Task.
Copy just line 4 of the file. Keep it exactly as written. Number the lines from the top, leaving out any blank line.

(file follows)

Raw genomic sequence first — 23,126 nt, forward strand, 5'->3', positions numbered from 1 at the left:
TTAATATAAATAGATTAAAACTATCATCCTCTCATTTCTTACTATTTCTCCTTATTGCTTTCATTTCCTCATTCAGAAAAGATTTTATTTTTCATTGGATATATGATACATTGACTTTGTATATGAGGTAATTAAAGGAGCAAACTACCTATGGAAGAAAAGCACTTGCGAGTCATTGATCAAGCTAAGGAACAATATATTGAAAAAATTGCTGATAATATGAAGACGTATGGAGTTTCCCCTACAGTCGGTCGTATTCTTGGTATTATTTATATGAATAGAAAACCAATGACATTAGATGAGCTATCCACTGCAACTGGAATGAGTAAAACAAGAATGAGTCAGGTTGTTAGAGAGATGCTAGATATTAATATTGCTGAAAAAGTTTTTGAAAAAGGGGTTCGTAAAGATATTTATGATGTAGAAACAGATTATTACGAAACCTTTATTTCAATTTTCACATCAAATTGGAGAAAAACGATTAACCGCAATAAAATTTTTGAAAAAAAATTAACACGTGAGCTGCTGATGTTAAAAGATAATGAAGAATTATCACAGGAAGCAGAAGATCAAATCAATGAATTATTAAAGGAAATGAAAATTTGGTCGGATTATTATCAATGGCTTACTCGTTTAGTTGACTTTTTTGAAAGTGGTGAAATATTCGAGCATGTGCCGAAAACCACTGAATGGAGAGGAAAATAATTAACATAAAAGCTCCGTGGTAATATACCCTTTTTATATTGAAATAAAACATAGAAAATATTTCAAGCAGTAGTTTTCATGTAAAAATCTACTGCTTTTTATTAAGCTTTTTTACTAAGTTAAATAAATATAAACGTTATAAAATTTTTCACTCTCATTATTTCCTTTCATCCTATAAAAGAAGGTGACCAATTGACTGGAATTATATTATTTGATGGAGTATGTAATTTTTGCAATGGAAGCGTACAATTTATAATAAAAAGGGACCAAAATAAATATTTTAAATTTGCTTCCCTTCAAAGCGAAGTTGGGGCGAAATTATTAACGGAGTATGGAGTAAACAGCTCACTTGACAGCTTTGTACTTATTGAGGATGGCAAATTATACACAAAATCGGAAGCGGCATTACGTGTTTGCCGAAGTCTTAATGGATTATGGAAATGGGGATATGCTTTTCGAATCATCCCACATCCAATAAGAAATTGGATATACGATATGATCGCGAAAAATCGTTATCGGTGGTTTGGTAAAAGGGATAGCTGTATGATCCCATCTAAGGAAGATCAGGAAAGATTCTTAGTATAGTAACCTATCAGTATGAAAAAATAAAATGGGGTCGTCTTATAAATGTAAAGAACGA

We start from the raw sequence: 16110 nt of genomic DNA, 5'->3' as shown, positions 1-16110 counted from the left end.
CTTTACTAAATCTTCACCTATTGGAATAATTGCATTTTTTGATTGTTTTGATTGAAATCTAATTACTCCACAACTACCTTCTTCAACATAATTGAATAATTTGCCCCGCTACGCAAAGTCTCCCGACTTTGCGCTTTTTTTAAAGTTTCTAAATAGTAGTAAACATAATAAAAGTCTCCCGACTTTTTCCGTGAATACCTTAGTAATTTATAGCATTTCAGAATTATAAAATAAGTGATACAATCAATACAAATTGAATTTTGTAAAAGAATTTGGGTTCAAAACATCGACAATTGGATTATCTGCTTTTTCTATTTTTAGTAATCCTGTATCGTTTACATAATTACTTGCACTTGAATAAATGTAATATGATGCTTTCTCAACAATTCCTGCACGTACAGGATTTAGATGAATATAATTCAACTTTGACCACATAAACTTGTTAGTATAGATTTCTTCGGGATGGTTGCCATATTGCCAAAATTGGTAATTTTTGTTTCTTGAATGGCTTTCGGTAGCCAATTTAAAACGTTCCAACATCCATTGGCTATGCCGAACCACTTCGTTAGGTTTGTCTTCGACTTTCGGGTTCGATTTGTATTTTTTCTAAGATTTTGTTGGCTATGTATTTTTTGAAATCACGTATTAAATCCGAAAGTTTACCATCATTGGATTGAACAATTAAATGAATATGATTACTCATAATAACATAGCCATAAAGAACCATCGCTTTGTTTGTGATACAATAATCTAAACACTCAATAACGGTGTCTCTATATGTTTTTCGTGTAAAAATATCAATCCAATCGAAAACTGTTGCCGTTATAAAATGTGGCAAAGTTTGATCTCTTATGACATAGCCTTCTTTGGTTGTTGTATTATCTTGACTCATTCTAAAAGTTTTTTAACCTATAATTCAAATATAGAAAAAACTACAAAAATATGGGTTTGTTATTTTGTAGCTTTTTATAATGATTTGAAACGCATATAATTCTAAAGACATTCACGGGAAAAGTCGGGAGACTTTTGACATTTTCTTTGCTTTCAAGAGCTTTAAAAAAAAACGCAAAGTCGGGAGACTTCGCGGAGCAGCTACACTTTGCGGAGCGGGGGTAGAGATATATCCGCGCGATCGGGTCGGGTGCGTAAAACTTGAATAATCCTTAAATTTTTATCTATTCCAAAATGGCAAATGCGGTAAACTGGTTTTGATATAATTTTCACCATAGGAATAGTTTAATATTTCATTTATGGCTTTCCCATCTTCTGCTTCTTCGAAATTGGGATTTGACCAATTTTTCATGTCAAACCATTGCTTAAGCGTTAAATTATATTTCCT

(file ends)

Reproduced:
CTTTACTAAATCTTCACCTATTGGAATAATTGCATTTTTTGATTGTTTTGATTGAAATCTAATTACTCCACAACTACCTTCTTCAACATAATTGAATAATTTGCCCCGCTACGCAAAGTCTCCCGACTTTGCGCTTTTTTTAAAGTTTCTAAATAGTAGTAAACATAATAAAAGTCTCCCGACTTTTTCCGTGAATACCTTAGTAATTTATAGCATTTCAGAATTATAAAATAAGTGATACAATCAATACAAATTGAATTTTGTAAAAGAATTTGGGTTCAAAACATCGACAATTGGATTATCTGCTTTTTCTATTTTTAGTAATCCTGTATCGTTTACATAATTACTTGCACTTGAATAAATGTAATATGATGCTTTCTCAACAATTCCTGCACGTACAGGATTTAGATGAATATAATTCAACTTTGACCACATAAACTTGTTAGTATAGATTTCTTCGGGATGGTTGCCATATTGCCAAAATTGGTAATTTTTGTTTCTTGAATGGCTTTCGGTAGCCAATTTAAAACGTTCCAACATCCATTGGCTATGCCGAACCACTTCGTTAGGTTTGTCTTCGACTTTCGGGTTCGATTTGTATTTTTTCTAAGATTTTGTTGGCTATGTATTTTTTGAAATCACGTATTAAATCCGAAAGTTTACCATCATTGGATTGAACAATTAAATGAATATGATTACTCATAATAACATAGCCATAAAGAACCATCGCTTTGTTTGTGATACAATAATCTAAACACTCAATAACGGTGTCTCTATATGTTTTTCGTGTAAAAATATCAATCCAATCGAAAACTGTTGCCGTTATAAAATGTGGCAAAGTTTGATCTCTTATGACATAGCCTTCTTTGGTTGTTGTATTATCTTGACTCATTCTAAAAGTTTTTTAACCTATAATTCAAATATAGAAAAAACTACAAAAATATGGGTTTGTTATTTTGTAGCTTTTTATAATGATTTGAAACGCATATAATTCTAAAGACATTCACGGGAAAAGTCGGGAGACTTTTGACATTTTCTTTGCTTTCAAGAGCTTTAAAAAAAAACGCAAAGTCGGGAGACTTCGCGGAGCAGCTACACTTTGCGGAGCGGGGGTAGAGATATATCCGCGCGATCGGGTCGGGTGCGTAAAACTTGAATAATCCTTAAATTTTTATCTATTCCAAAATGGCAAATGCGGTAAACTGGTTTTGATATAATTTTCACCATAGGAATAGTTTAATATTTCATTTATGGCTTTCCCATCTTCTGCTTCTTCGAAATTGGGATTTGACCAATTTTTCATGTCAAACCATTGCTTAAGCGTTAAATTATATTTCCT